I think this is a fantastic idea! when my husband's job relocated us to Bulgaria forcing me to quit my job, I immediately thought that I would go for my MBA. Why not? Another degree can't hurt, but when I looked at the price and the coursework, I realized that almost all of the basic courses, I can get for free online and from better schools then the ones I could go to. So, I've taken 6 basic MBA classes by the Wharton School of Business (in the top 3) by the same professors that are teaching the in-class elite students. I only needed the basic BA classes to understand the inter-workings of finance and I certainly do not need to pay 60K for them. I think your analogy with other business models for add-ons is great. This is similar, I believe, to what MIT is proposing for their supply management discipline - with a year of online and then a year on campus to dig deeper into the material and have more class interaction with other students cutting the overall tuition plus fees in half!
Thanks for this Helen! Unfortunately, I think Jared story is more common than we think! I particularly find this part interesting: "He was attracted to UP because of their emphasis on a skills-focused curriculum and accelerated degree options. He did not want to spend money on a bunch of Gen. Ed. required courses."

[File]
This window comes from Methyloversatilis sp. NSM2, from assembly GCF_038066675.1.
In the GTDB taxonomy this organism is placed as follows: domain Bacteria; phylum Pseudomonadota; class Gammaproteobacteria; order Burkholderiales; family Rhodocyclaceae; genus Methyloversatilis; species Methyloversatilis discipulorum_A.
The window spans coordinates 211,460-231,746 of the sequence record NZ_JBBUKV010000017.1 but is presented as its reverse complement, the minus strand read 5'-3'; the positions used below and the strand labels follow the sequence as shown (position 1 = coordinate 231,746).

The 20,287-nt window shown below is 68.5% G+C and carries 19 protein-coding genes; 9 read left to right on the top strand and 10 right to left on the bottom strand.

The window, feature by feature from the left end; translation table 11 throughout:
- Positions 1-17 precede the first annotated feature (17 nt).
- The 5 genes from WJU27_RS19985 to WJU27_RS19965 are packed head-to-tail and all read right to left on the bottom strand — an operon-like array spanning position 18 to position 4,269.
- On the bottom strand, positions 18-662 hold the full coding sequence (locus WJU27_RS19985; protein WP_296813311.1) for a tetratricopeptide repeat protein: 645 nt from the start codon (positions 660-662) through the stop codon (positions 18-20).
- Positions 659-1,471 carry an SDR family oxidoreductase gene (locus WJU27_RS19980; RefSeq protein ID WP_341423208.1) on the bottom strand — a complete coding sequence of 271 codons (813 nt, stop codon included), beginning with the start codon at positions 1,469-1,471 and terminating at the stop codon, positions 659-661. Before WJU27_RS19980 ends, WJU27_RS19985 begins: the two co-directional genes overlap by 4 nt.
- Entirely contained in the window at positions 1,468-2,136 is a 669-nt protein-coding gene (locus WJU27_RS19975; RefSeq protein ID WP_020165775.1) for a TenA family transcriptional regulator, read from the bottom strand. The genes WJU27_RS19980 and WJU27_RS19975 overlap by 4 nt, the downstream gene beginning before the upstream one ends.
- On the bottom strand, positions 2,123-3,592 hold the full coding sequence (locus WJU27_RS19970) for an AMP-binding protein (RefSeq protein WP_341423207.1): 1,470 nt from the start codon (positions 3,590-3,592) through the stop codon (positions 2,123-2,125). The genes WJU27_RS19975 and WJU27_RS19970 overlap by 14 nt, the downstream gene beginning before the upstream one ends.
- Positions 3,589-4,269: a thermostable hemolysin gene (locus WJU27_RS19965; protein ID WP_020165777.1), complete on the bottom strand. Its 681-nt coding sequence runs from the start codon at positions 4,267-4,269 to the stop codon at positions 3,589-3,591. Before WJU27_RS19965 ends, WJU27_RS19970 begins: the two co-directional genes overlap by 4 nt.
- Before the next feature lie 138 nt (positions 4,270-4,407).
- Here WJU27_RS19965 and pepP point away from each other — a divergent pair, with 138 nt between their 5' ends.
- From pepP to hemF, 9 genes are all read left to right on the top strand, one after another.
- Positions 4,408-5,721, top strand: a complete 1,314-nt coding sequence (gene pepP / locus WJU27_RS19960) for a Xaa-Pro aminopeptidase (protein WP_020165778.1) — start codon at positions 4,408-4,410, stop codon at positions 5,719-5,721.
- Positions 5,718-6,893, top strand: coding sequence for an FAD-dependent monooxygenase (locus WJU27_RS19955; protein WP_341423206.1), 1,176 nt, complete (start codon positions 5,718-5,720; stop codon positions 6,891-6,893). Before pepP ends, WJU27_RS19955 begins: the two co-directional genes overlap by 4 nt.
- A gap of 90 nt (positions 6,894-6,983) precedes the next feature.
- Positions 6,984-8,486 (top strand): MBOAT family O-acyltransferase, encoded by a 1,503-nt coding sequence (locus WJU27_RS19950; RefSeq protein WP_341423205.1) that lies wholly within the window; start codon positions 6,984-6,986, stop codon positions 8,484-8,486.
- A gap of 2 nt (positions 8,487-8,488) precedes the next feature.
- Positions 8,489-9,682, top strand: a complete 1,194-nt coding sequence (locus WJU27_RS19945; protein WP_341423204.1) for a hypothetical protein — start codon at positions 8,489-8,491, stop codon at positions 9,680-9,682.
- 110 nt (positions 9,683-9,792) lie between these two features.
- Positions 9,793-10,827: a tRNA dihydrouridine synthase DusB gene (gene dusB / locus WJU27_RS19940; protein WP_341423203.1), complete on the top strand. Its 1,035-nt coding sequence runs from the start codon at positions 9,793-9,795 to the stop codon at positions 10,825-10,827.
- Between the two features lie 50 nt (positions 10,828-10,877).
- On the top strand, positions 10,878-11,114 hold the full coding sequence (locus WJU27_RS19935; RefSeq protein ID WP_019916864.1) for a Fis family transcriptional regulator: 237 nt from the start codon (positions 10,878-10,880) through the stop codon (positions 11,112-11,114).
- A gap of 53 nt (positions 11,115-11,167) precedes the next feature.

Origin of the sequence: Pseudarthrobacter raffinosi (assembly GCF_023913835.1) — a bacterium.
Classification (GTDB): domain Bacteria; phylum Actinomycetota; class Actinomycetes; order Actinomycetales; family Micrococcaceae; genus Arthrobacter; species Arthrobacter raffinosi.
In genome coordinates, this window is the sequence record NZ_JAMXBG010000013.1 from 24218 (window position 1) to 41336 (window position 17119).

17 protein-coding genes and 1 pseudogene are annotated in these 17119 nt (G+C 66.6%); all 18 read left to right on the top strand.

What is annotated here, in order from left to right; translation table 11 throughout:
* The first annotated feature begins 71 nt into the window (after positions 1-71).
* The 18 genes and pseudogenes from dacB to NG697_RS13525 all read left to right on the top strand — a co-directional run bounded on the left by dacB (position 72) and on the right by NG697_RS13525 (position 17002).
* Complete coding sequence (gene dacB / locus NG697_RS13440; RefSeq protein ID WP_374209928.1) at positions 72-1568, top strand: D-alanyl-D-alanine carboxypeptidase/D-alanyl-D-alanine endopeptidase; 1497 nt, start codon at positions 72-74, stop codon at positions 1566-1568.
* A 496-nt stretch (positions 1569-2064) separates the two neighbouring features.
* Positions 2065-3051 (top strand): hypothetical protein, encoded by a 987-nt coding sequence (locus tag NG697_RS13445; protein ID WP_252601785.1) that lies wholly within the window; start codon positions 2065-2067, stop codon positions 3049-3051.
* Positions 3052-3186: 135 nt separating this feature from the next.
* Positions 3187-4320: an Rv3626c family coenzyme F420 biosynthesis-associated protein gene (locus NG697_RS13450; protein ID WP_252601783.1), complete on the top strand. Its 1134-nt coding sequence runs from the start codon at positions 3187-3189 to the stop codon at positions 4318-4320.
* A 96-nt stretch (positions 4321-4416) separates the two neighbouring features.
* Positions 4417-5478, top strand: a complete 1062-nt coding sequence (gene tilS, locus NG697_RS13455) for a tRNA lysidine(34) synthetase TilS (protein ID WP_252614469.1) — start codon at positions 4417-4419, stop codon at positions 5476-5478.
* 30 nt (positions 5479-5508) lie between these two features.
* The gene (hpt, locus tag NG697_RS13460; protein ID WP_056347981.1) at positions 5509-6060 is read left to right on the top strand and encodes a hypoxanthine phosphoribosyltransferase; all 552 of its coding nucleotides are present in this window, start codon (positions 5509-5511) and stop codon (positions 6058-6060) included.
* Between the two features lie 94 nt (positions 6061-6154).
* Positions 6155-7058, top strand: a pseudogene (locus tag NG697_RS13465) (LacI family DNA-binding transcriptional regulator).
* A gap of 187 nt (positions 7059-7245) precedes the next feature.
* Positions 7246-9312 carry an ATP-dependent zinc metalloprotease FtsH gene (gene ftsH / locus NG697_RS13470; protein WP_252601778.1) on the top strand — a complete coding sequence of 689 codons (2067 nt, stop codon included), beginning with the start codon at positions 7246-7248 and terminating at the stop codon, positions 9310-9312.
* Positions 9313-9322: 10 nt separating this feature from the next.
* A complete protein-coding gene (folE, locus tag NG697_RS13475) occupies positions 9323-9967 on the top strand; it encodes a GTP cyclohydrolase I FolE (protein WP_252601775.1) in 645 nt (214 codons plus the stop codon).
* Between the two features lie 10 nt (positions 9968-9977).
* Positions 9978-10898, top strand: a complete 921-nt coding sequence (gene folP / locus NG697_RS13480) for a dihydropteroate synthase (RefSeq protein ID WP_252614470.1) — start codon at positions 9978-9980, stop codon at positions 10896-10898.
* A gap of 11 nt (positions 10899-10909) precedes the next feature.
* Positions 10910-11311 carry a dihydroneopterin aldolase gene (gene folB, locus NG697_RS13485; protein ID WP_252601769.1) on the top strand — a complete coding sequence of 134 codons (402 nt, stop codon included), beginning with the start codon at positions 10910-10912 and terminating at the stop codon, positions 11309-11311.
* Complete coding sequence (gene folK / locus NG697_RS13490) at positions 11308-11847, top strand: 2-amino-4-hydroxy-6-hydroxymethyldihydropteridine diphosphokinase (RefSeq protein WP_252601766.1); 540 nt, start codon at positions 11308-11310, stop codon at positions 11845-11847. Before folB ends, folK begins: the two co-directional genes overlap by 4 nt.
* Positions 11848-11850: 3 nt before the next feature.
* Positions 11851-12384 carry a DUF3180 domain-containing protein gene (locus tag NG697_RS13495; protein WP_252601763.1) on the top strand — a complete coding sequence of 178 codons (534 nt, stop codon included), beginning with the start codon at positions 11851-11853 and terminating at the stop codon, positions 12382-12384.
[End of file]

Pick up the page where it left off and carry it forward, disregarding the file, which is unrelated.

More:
This is so true. I'm living proof! I started off at one school, changed my major, took a semester off to work 'in my field' and figure out if I liked it - went back and transferred to a different school because by the time I figure out what I wanted, the school I was enrolled in didn't have that as a major...I added two extra years onto my bachelors degree - at least an extra 20K! this is def. a hidden cost for those entering college without a clear vision of what they want, which is hard to do when you're 18 and away from home for the first time...very interesting insight indeed. Thanks!